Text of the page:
I was surprised to hear of the objection regarding “Khalifatul Masih”. The word “masih” [messiah] is not as commonly used amongst Christians as is “Yasu” [Jesus]. “Masih” is a status rather than a name. This word is used both in Arabic and Hebrew and its meaning is “mamsuh”, i.e. whom God has blessed and placed His hands upon. Thus, what relation does it have with the Christians? Further, is the word “Khalifa” not enough to demonstrate that the word refers to the forthcoming Messiah who would be a Muslim? If we accept this objection that these people raise, we should also remain prepared, in future, when they object as to why Hazrat Mirza Ghulam Ahmadas is called “Masih-e-Maud”. What connection does this have to Christianity?

If it is not objectionable to call Hazrat Mirza Ghulam Ahmad the “Masih”, then why is it objectionable to brand his successor Khalifatul “Masih”? Thus, altering the words “Khalifatul Masih” would be tantamount to showing that we are prepared to forsake the words “Masih-e-Maud” for Hazrat Mirza Ghulam Ahmadas.

God Almighty has bestowed the name “Masih” upon the Imam of this age. Hence, his successor will be Khalifatul Masih. Those who fathom spiritual insights can understand that this word is not parallel to that of the Christians but is, on the contrary, a powerful weapon to shatter the false doctrines of Christianity.

I have come to understand from what you have written regarding politics that you have neither understood the manner in which the Jamaat is run nor are you well versed in politics yourself. As a result, you cannot satisfactorily reply to those who raise allegations. On no account do we claim that every Englishman ought to be supported, nor do we claim that the British government is perfect. The crux of what we say, rather, is that subjects of every country should respect their country’s laws and also that India benefitted to a great degree from the arrival of the English government. Since India has accepted the British government as rulers, offices can be taken by coming to a compromise with them in accordance with international law and a code of conduct.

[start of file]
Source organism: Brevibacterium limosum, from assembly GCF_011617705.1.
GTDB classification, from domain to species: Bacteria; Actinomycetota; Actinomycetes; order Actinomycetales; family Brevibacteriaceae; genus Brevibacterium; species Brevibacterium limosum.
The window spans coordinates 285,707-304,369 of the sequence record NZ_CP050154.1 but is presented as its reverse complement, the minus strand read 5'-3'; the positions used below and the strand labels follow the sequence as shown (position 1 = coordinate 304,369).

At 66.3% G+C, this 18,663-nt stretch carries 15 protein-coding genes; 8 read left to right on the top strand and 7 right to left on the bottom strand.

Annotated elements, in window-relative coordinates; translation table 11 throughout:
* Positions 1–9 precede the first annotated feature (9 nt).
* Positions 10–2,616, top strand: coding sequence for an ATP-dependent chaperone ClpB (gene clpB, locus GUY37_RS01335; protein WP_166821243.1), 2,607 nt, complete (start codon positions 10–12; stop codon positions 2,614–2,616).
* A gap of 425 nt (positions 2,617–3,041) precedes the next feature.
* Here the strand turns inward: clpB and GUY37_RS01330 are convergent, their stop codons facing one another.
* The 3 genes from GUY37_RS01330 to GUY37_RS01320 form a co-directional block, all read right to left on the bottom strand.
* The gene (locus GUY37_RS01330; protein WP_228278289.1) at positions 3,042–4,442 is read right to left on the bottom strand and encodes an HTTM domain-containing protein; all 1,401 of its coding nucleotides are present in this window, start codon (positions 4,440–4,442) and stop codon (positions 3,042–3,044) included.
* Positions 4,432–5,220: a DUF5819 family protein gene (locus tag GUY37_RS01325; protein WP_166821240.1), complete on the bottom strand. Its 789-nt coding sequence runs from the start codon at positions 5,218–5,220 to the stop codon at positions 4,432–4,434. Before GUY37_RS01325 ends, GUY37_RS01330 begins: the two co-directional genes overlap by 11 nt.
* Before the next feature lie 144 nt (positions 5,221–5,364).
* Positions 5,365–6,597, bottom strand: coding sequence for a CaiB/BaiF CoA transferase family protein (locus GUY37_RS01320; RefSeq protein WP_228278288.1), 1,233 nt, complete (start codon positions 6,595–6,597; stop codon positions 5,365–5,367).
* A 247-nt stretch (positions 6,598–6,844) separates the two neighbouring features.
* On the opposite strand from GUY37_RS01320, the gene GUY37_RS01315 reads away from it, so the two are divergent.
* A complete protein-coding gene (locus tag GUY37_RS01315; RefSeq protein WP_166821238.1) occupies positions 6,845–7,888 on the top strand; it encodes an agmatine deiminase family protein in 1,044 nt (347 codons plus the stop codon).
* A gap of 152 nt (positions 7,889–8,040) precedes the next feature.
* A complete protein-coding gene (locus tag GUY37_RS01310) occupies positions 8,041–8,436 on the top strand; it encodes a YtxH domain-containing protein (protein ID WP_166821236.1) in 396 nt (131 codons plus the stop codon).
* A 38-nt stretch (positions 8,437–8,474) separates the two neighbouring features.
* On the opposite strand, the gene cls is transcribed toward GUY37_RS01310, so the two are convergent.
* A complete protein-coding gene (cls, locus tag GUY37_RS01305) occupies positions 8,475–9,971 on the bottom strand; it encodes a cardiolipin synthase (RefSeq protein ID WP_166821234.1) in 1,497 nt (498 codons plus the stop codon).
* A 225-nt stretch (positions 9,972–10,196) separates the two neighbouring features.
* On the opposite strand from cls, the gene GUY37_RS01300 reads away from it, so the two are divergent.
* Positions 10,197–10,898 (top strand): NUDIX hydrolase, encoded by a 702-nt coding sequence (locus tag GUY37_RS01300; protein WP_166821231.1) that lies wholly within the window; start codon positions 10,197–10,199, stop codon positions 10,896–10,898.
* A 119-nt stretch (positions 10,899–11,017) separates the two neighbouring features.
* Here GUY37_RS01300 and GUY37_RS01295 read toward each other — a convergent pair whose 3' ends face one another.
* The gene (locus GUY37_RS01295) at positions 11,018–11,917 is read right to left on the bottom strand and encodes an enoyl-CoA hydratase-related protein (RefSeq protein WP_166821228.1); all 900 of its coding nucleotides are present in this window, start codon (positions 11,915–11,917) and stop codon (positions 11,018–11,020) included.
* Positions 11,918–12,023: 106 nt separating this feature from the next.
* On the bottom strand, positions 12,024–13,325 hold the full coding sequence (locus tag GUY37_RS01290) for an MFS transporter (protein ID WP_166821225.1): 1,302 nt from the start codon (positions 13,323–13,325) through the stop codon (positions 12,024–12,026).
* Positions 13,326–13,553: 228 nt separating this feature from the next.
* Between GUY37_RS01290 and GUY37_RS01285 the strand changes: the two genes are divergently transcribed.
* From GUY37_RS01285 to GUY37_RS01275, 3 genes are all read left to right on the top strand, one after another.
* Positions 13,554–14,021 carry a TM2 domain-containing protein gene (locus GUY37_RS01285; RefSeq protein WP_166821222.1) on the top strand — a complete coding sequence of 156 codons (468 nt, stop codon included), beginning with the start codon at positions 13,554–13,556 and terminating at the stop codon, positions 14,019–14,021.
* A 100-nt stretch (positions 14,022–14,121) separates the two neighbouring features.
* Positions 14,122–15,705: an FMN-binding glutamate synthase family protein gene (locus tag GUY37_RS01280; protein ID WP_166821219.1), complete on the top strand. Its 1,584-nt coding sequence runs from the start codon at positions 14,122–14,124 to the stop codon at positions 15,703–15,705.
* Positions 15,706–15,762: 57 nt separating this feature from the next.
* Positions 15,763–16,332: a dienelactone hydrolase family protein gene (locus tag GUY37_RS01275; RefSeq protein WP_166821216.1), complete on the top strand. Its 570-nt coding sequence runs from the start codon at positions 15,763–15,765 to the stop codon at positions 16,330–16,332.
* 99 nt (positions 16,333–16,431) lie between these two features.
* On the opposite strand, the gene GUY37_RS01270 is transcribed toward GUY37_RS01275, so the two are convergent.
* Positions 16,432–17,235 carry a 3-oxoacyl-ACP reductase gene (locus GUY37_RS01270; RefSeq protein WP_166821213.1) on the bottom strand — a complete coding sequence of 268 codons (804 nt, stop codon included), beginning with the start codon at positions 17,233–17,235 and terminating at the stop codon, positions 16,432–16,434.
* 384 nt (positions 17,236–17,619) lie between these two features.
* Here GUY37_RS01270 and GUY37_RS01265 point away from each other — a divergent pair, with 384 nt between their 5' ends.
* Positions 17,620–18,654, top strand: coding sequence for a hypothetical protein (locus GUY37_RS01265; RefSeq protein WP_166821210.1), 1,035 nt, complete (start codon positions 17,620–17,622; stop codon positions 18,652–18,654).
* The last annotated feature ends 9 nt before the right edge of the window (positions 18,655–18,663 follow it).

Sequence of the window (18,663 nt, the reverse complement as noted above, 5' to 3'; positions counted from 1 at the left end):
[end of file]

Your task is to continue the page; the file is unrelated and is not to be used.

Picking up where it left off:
Freedom is undoubtedly an admirable thing. However, are the Germans prepared to separate from the Rhine and Bavaria through a palisade? Was the war of Southern America lawful? Thinkers in Europe name it a struggle for freedom. If it was not, then why? Are the Germans now ready to make Hamburg and Berlin independent or have those who make tall claims of freedom deemed such struggles for these cities lawful? Or do they currently think it lawful? A principle should initially be established and then, all matters ought to be decided based on that principle. It should not be that there be a different law for others and another for yourselves.”

After attending the famous Wembley Conference of Religions in 1924, Hazrat Mubarak Ali Sahibra travelled back to India where he pursued a successful career as a teacher.

Maulana Maulvi Mubarak Ali Sahib Bengalira passed away on 1st November 1969 in his city Bogra.